The draft is commonly characterized as a crapshoot, which is occasionally accurate but pretty far from the truth. Sure, no pick is ever guaranteed to repeat their junior success, and there are many who have either flamed out or blossomed late, but there are certainly philosophies and tools to help teams get more out of their late round, low value picks.
The Flames have taken somewhat of an approach to maximize pick value under Brad Treliving, having picked up Andrew Mangiapane, Eetu Tuulola, Matthew Phillips, Adam Ruzicka, and D’Artagnan Joly with picks outside the top 100.
The approach is not always consistent and every prospect is unique, but the best way to describe the approach is that the Flames target players with production and some strong hockey tools, but are mostly overlooked due to a few cosmetic flaws. Mangiapane was one of the OHL’s most productive players, but was a bit on the short side and had a bad draft year. Phillips is extremely short. Ruzicka didn’t have great production in a struggle-filled rookie North America year. Tuulola was quietly productive in a far away league. You get the point.
And that approach is particularly useful in the seventh round of the draft, the lowest value and crapshootiest round of them all. In the most recent draft, the Flames picked Filip Sveningsson, a speedy, skilled winger who has yet to break out in Sweden’s pro leagues, despite possessing one hell of a shot.
— Anton Johansson (@antonj85) October 8, 2017
Let’s find out what he’s all about.
Sveningsson’s history is pretty much standard fare for a European prospect. Played for his hometown Gislaved SK team, then moved onto HV71 when he got old enough. He was occasionally too good for his age-level leagues, punched above his weight in higher level leagues, saw a few international games, and eventually worked his way up to pro leagues.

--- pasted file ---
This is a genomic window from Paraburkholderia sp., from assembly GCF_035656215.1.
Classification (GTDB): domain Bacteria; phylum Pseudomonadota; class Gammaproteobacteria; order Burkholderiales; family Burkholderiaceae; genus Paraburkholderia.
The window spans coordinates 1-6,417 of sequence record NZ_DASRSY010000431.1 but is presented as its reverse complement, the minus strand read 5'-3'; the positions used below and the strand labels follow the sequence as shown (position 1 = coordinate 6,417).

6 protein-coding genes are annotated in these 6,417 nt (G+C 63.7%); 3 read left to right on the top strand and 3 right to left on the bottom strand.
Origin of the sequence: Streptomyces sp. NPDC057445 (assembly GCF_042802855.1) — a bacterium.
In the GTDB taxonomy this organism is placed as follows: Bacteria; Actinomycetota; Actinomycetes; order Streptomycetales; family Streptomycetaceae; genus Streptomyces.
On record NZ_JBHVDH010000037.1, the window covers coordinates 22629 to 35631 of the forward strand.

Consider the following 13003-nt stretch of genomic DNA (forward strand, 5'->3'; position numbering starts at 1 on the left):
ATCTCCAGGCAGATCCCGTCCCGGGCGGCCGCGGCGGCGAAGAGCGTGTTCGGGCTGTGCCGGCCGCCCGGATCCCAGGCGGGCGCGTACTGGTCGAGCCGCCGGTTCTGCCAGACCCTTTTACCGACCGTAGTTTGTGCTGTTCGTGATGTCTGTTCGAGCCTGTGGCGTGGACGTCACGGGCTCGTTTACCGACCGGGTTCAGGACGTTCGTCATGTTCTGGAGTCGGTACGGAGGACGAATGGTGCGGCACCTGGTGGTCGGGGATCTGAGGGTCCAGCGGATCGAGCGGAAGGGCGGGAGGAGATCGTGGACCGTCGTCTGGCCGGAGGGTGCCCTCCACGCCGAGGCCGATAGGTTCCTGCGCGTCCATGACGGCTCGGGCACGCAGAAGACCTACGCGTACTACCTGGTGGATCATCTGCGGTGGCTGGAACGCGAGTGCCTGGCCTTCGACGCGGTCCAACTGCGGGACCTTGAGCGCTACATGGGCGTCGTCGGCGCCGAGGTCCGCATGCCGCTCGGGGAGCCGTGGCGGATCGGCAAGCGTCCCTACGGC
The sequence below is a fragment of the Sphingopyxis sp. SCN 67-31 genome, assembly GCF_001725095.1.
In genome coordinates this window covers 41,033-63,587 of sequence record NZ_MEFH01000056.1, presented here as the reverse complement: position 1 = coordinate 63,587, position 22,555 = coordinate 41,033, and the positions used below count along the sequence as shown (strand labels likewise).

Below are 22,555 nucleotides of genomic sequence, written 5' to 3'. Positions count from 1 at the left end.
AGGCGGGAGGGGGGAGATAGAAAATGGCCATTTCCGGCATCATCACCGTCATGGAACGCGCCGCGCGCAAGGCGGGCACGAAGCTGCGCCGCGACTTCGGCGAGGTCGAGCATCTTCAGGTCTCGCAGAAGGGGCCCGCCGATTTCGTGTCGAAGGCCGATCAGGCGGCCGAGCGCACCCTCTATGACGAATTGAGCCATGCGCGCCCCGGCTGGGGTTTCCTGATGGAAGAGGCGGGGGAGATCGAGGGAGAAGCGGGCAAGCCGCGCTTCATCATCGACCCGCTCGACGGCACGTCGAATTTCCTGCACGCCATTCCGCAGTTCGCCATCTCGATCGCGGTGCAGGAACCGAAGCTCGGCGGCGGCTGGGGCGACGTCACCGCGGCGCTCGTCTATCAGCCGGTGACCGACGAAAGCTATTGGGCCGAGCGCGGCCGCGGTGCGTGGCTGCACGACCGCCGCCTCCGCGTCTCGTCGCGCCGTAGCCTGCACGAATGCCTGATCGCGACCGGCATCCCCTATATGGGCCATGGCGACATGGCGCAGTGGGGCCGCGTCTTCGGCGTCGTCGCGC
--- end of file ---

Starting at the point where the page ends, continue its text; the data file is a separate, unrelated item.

2017-18 was an interesting year for Sveningsson. There’s not a whole lot of coverage readily available on what’s happening in the Superelit (Sweden’s U20 pro league), but he had a pretty strong season for HV71. As one of their more senior players, Sveningsson led the club in points per game. His strong appearances earned him some time with the senior club, where he played in three games and sat out for eight (Sweden counts healthy scratches as games played. No clue why).
|GP||G||A||P||Primary points||5v5 points||5v5 primary points||NHLe|
Sveningsson was one of the primary drivers of offence on HV71’s Superelit team, only picking up nine secondary points throughout the year. His strength relative to his teammates is quite pronounced, leading his team in points per game and shots per game. He saw a lot of time on the powerplay, again coming away with a team-leading five powerplay goals. He also contributed to the team in shorthanded situations (one goal), on a penalty shot (one goal), and in the shootout (Sweden counts the game-winning shootout goal as a goal among the stats. Don’t ask me why). He’s kind of a jack of all trades.
Of course, all this is good. Sveningsson is quite clearly too good for the league he plays in, and should crack the pros next year, but it comes with its caveats. He’s an 18-year-old playing in a league where 18-year-olds generally thrive. Among U19 players in the Superelit, he was sixth in PPG scoring. No slouch, but also not entirely the clear-cut best among his peers. If he’s ever going to come overseas, he’s probably going to have to hit another level.
It’s hard from the limited info we have on Sveningsson to make an accurate projection. His stats are really good and his highlights require repeated viewings, but they’re all from Superelit play, a league that has rarely turned out NHLers.
Hopefully he cracks HV71’s roster next year and we can get a better idea of what he is. The kid seems to have his foot in the door but how far is a question that won’t be answered until next September. From there, hopefully he can be a regular producer for HV71’s big club. More of this would be quite something:
— SHL Prospect GIFS (@SHLProspectGIFS) September 27, 2017
In addition to big time Swedish hockey, he is still eligible for the World Juniors next year. I’m interested in seeing if he makes it and what he can do there.
Basically, we still have a lot to learn about Sveningsson. Let’s see how he can do next year in tougher situations and evaluate from there. Until then, lots of promise.